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View Full Version : financial software - yay or nay?


Beater
07-31-2010, 09:20 AM
Ok,
As most of you know - I am now on my own in my life. The spouse did all the banking - and I need to get everything fired up. We used quicken 2004 back when I had the side business, but never upgraded when that shut down.

My question? Is it really worth it? I need to upgrade to at least quicken 2007 to use the transaction download feature, Which I think I would find useful.

Who here uses quicken or the like or does anyone have a version of 2007 or newer they would (ahem) share?

art hog
07-31-2010, 10:53 AM
I use Quicken and quick book pro. I think they are a good tool, If set up correctly. I would share but I have 2006 and it is for a Mac. Excel is good Too.

corsair23
07-31-2010, 11:22 PM
I'm old school....I don't use anything special for home financial related stuff and I use Excel for all the club stuff.

I've used Quicken in the past but found that I spent more time getting everything setup than it was worth.

Beater
08-01-2010, 11:03 AM
discovered mint.com VERY good site. check it out

Hulk
08-02-2010, 10:36 AM
discovered mint.com VERY good site. check it out

Came here to say that. A guy that used to work here recommended it highly.

Red_Chili
08-02-2010, 01:34 PM
Quicken absolutely rocks IMHO. I didn't have much problem setting it up. The ex struggled with it endlessly. Most of the downloaded transactions auto-categorize and it remembers changes you made for next time.

Beater
08-02-2010, 01:48 PM
Quicken absolutely rocks IMHO. I didn't have much problem setting it up. The ex struggled with it endlessly. Most of the downloaded transactions auto-categorize and it remembers changes you made for next time.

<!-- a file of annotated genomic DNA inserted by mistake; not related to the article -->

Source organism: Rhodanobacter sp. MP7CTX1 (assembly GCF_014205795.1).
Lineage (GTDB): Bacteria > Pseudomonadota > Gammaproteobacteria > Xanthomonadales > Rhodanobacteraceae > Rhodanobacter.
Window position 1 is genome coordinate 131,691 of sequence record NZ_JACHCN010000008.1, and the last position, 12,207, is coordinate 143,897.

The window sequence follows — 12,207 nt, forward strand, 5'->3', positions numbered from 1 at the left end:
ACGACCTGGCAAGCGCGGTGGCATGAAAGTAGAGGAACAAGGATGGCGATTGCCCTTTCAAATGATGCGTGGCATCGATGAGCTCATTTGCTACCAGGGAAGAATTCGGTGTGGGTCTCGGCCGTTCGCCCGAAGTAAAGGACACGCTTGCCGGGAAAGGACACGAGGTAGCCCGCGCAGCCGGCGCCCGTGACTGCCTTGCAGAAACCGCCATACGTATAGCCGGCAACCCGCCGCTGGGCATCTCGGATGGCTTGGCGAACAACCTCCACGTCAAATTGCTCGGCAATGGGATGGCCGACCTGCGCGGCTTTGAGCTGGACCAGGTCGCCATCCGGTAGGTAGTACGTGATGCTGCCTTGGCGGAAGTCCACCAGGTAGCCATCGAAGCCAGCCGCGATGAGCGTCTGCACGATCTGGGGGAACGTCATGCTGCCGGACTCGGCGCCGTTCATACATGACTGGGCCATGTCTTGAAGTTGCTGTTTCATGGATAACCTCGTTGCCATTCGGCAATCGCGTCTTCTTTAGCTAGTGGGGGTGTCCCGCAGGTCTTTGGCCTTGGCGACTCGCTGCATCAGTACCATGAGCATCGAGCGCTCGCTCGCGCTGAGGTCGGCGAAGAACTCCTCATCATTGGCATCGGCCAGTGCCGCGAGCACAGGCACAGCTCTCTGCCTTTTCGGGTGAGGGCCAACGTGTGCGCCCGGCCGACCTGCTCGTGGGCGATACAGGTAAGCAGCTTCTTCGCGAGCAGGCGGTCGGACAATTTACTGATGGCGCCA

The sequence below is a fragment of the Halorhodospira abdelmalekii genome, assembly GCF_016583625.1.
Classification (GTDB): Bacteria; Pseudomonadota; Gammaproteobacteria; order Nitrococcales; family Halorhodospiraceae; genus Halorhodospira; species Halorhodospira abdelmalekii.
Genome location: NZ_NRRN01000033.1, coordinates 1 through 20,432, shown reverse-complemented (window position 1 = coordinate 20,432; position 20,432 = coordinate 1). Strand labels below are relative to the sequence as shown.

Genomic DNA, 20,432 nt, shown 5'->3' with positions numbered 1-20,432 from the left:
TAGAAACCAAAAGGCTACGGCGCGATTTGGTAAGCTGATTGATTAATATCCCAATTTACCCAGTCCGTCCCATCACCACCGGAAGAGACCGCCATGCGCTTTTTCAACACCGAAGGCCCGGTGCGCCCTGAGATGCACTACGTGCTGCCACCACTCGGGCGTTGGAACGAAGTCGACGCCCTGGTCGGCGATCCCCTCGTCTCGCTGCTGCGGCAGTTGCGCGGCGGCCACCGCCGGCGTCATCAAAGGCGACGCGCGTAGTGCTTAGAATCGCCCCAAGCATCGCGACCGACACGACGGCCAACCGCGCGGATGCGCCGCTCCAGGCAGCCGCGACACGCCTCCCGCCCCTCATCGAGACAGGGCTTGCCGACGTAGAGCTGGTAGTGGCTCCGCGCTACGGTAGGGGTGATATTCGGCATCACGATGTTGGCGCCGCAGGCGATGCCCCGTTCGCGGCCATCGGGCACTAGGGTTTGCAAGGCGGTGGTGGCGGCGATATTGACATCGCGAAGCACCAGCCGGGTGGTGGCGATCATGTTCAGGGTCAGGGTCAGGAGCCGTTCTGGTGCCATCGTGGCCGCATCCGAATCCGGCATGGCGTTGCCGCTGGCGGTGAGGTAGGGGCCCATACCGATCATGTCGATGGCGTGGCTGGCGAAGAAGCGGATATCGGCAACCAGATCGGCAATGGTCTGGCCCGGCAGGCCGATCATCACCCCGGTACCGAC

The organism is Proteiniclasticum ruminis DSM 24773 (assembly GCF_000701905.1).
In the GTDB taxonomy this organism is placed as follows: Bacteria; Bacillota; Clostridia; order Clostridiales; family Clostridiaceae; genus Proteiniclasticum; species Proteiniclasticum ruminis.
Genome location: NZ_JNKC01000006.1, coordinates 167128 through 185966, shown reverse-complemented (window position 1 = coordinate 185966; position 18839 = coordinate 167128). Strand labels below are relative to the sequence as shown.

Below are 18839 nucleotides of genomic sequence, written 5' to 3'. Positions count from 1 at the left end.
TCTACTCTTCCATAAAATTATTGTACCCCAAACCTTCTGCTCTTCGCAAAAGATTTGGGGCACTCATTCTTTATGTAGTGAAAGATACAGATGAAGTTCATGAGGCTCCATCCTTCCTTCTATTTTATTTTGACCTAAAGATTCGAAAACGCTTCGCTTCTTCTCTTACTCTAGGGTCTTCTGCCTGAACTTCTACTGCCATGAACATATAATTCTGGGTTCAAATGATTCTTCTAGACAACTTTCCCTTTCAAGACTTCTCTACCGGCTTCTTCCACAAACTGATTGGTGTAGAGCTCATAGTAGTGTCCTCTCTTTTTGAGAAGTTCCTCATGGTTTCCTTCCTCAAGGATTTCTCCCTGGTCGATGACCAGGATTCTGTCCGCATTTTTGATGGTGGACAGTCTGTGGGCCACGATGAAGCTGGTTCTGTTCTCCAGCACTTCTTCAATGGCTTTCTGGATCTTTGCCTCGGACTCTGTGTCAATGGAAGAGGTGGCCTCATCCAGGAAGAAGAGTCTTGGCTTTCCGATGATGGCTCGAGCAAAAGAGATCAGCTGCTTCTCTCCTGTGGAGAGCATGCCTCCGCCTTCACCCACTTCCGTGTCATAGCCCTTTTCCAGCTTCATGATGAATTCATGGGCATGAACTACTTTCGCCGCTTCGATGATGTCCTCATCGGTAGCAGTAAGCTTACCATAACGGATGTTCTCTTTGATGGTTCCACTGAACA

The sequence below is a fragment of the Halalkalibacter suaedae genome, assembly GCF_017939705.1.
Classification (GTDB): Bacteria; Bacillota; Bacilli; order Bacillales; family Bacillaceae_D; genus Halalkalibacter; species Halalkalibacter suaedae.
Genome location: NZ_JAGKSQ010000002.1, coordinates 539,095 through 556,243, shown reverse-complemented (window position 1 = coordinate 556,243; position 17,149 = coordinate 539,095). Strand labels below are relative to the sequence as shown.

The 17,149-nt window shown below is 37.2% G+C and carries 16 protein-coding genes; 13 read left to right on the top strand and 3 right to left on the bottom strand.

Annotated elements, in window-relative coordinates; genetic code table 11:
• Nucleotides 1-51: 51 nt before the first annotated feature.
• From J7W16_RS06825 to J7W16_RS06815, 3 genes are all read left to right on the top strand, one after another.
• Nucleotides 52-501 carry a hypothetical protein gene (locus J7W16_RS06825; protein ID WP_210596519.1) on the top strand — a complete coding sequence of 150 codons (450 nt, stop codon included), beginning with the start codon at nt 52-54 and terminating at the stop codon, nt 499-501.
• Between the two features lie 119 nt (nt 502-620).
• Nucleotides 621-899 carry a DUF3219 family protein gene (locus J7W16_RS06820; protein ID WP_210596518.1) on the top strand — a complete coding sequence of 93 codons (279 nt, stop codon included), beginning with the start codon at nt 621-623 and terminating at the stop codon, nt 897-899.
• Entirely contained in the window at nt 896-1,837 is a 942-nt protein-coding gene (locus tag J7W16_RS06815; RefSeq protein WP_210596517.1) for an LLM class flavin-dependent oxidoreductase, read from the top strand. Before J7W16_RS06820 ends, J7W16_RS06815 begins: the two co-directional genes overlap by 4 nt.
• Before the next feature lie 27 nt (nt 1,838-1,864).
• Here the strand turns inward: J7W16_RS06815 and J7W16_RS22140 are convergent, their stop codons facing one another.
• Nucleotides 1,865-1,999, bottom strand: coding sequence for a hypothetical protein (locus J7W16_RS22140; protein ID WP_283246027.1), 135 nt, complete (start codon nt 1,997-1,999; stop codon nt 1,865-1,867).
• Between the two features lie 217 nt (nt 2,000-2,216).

mint makes quicken obsolete - and it's free. Quicken's sunset policy is worse than oracle's

corsair23
08-02-2010, 02:01 PM
I didn't have much problem setting it up. The ex struggled with it endlessly.

What 'ya trying to say there Chili :confused: :hill:

Red_Chili
08-02-2010, 02:24 PM
Maybe. No password lockout, minimal password strength checking, little email verification, granting attorney - in - fact, Intuit can use financial data, Intuit stores your bank login info on their servers, etc. Working in IT in a HIPPA environment I am not a fan of distributed financials if I can help it. Seen too much. Some security will always fail and the more places you put info the more failure points you incur. IMHO. Source: www.jasonowens.com/mint-com-in-2010-is-it-safe

Red_Chili
08-02-2010, 02:34 PM
:confused:What 'ya trying to say there Chili :confused: :hill:

I had no problem (and the customer support was good). YMMV of course. :lmao:

Red_Chili
08-02-2010, 02:37 PM
And fwiw banking on smartphones seems nuts to me too. First thing I would try to hack and few run AV software. That's just me though.

Red_Chili
08-02-2010, 02:42 PM
Maybe. No password lockout, minimal password strength checking, little email verification, granting attorney - in - fact, Intuit can use financial data, Intuit stores your bank login info on their servers, etc. Working in IT in a HIPPA environment I am not a fan of distributed financials if I can help it. Seen too much. Some security will always fail and the more places you put info the more failure points you incur. IMHO. Source: www.jasonowens.com/mint-com-in-2010-is-it-safe